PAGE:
‘It’s hard to say, at least for me,’ Cahala remarks, and she gives an internal snort again. ‘I don’t like to deal with djinn normally due to my obvious mistrust toward them, and given the past with how djinn used to interact with humans and with other beings more like us. For all we know, the djinn in question is just lying about having a Master in order to try to keep his sorry arse protected. It wouldn’t surprise me if that was the case at all.’
‘I feel the fact he apparently has a Master, yet no Master was present when you interacted with him, should be investigated thoroughly,’ Moirine says. ‘The last thing anyone, selkie or otherwise, needs is for any being with power beyond the scope of normal mortals to use this sort of excuse in the future to meddle in human affairs.’
You frown at this. ‘I’m still a little confused on… that. So, genies exist, I get that much, and they have magic that lets them grant wishes, right? But they’re all restricted to being inside lamps and stuff because of something genies did thousands of years ago?’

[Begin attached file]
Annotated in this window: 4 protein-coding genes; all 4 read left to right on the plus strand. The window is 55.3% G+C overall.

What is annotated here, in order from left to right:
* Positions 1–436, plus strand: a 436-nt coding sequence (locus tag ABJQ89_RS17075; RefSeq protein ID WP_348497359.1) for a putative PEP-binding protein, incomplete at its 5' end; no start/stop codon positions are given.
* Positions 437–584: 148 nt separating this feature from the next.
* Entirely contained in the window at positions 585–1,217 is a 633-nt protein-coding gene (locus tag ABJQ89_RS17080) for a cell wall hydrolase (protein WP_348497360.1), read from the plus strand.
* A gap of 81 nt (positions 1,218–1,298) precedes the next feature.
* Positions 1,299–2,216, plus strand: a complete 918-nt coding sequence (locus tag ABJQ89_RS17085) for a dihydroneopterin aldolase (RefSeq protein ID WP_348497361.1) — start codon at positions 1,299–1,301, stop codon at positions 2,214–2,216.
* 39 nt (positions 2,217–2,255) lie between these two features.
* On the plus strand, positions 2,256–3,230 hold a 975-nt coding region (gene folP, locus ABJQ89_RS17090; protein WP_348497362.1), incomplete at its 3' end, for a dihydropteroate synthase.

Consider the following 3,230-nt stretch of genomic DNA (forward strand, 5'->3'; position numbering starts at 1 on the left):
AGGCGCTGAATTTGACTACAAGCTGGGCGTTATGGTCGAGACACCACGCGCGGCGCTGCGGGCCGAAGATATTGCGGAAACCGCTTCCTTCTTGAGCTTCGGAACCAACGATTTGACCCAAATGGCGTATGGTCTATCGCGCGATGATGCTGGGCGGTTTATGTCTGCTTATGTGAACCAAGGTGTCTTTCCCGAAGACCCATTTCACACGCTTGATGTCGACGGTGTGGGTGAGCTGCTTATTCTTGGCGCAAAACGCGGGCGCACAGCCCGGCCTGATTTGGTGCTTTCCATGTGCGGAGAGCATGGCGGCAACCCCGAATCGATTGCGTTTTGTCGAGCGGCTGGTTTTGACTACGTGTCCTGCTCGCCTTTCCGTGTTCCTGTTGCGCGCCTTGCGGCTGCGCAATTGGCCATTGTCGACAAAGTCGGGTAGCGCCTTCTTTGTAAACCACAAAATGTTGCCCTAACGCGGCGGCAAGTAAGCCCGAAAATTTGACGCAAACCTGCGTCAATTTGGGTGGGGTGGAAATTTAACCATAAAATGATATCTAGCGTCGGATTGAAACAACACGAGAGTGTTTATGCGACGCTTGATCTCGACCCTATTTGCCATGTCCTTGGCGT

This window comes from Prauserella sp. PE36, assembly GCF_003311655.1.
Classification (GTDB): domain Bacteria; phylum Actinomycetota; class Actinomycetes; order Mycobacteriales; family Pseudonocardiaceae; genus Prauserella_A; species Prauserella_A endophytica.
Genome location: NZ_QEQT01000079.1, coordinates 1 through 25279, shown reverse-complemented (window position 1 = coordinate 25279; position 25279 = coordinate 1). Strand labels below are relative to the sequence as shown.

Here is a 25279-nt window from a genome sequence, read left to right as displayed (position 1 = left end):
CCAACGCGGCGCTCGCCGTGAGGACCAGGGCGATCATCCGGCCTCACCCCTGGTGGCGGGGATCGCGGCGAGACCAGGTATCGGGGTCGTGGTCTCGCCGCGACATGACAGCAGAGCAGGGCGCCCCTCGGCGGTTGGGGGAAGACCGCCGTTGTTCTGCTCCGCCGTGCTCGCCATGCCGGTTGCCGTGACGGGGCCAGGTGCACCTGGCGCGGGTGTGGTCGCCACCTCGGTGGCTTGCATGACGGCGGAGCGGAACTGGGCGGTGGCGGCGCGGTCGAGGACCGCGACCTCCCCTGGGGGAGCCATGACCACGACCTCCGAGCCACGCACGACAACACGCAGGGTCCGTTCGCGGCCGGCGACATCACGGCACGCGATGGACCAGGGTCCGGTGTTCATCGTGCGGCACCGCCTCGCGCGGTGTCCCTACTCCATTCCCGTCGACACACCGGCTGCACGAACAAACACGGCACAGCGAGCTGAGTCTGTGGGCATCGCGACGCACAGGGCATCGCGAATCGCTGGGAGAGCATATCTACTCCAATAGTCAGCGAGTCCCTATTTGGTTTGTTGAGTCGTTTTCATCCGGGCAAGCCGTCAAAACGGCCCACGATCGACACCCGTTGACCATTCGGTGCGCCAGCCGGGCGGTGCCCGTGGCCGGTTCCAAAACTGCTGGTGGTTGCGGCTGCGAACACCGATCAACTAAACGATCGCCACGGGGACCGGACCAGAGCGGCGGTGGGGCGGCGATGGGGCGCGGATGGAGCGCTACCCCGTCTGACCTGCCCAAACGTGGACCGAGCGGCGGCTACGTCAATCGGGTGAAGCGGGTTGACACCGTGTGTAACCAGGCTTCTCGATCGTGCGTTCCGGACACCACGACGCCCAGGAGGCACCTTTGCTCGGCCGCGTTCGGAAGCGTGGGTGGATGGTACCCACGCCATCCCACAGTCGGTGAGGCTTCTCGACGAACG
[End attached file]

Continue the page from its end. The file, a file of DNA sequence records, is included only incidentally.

‘Aye,’ Cahala says. ‘That’s the gist of it, in essence.’
‘But it isn’t just genies and selkie that exist,’ you say. ‘There are other races, too.’
‘There are many, many others, young one, correct,’ Voadia replies, giving you a slow nod. She smiles then. ‘To name them all would take a great deal of time, but, if it helps your understanding, consider the various supernatural species you read about in books, or see in movies or television shows – a good number of those are real, living, breathing beings, although not all are similar to their common portrayals. There are others still, however, that have never been recorded by humans in any form, and so they do not have names that you would recognize, nor qualities you could envision in your mind.’